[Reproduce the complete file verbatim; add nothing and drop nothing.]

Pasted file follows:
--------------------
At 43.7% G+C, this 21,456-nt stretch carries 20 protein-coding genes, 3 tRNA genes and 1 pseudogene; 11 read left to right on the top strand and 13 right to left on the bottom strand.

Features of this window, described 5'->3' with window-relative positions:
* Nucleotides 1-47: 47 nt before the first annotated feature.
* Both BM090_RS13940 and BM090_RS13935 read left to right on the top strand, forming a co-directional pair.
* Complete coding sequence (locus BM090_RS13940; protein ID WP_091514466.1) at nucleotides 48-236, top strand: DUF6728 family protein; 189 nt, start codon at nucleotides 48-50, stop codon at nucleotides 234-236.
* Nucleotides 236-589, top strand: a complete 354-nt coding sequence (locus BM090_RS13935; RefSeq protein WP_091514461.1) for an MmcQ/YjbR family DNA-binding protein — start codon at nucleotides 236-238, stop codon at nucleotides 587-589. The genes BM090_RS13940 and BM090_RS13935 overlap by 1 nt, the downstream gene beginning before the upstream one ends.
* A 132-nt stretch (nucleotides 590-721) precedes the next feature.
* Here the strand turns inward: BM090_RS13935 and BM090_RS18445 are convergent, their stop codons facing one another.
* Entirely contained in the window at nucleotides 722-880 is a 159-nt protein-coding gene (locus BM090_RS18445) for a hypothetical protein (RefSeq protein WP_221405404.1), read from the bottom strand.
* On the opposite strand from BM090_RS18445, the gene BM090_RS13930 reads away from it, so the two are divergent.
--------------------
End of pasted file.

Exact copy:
At 43.7% G+C, this 21,456-nt stretch carries 20 protein-coding genes, 3 tRNA genes and 1 pseudogene; 11 read left to right on the top strand and 13 right to left on the bottom strand.

Features of this window, described 5'->3' with window-relative positions:
* Nucleotides 1-47: 47 nt before the first annotated feature.
* Both BM090_RS13940 and BM090_RS13935 read left to right on the top strand, forming a co-directional pair.
* Complete coding sequence (locus BM090_RS13940; protein ID WP_091514466.1) at nucleotides 48-236, top strand: DUF6728 family protein; 189 nt, start codon at nucleotides 48-50, stop codon at nucleotides 234-236.
* Nucleotides 236-589, top strand: a complete 354-nt coding sequence (locus BM090_RS13935; RefSeq protein WP_091514461.1) for an MmcQ/YjbR family DNA-binding protein — start codon at nucleotides 236-238, stop codon at nucleotides 587-589. The genes BM090_RS13940 and BM090_RS13935 overlap by 1 nt, the downstream gene beginning before the upstream one ends.
* A 132-nt stretch (nucleotides 590-721) precedes the next feature.
* Here the strand turns inward: BM090_RS13935 and BM090_RS18445 are convergent, their stop codons facing one another.
* Entirely contained in the window at nucleotides 722-880 is a 159-nt protein-coding gene (locus BM090_RS18445) for a hypothetical protein (RefSeq protein WP_221405404.1), read from the bottom strand.
* On the opposite strand from BM090_RS18445, the gene BM090_RS13930 reads away from it, so the two are divergent.